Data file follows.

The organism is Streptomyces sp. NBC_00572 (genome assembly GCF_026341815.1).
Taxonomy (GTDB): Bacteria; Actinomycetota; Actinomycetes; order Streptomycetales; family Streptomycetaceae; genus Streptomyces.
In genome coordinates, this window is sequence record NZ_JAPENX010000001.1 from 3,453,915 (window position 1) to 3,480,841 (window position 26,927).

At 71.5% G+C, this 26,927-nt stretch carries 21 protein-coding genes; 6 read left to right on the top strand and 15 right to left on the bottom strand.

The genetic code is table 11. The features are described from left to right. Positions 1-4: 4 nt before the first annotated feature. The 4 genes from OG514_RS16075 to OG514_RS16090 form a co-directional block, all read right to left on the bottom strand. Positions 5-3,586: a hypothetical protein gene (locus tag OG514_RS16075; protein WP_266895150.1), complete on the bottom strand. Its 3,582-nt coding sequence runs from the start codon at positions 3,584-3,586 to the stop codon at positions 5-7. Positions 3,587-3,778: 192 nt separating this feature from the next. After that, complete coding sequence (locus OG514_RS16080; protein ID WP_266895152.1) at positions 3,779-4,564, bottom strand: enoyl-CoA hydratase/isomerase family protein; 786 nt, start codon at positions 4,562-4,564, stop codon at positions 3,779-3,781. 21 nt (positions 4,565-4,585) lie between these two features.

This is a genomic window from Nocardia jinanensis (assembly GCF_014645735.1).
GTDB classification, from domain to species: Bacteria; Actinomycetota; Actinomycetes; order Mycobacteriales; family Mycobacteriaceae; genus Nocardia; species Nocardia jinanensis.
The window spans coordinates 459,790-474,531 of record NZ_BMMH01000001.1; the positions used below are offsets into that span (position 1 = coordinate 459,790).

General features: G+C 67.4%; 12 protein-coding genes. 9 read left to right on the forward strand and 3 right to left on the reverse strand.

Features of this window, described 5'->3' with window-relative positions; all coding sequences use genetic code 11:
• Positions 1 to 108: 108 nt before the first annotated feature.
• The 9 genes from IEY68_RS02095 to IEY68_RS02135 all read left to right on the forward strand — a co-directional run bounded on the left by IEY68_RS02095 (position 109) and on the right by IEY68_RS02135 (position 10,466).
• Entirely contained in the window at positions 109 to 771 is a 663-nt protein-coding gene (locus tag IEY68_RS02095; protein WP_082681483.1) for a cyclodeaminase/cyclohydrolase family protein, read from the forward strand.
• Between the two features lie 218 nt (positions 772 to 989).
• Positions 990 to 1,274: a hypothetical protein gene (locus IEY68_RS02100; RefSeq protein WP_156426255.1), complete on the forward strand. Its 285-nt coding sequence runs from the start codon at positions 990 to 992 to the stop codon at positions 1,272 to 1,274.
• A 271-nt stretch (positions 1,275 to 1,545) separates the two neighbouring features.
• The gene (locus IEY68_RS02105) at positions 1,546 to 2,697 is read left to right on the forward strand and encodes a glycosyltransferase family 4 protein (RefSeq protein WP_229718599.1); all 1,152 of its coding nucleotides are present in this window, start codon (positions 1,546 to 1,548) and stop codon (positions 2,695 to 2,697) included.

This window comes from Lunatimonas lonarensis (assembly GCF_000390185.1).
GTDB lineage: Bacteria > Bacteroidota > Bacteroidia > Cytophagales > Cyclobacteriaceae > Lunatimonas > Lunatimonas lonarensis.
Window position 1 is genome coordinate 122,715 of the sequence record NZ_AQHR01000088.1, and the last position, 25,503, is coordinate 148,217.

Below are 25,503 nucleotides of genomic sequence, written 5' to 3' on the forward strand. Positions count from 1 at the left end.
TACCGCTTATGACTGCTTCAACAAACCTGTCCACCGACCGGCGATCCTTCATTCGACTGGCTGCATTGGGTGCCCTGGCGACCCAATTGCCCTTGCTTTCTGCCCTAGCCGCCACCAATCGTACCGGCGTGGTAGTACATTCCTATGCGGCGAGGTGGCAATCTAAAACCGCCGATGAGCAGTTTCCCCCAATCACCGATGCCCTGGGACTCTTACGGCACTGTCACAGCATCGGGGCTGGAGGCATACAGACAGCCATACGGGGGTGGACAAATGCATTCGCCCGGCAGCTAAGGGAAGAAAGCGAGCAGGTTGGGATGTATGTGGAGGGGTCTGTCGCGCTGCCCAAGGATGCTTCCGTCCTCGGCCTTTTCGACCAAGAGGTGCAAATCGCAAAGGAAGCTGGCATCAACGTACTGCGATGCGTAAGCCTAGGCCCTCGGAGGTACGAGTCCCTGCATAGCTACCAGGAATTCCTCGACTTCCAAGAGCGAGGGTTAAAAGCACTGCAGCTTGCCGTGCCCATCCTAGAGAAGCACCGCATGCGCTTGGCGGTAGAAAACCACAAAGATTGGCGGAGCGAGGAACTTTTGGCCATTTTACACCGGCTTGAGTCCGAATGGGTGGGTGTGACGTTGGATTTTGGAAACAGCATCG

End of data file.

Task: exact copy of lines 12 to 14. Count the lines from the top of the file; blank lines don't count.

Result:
• The 9 genes from IEY68_RS02095 to IEY68_RS02135 all read left to right on the forward strand — a co-directional run bounded on the left by IEY68_RS02095 (position 109) and on the right by IEY68_RS02135 (position 10,466).
• Entirely contained in the window at positions 109 to 771 is a 663-nt protein-coding gene (locus tag IEY68_RS02095; protein WP_082681483.1) for a cyclodeaminase/cyclohydrolase family protein, read from the forward strand.
• Between the two features lie 218 nt (positions 772 to 989).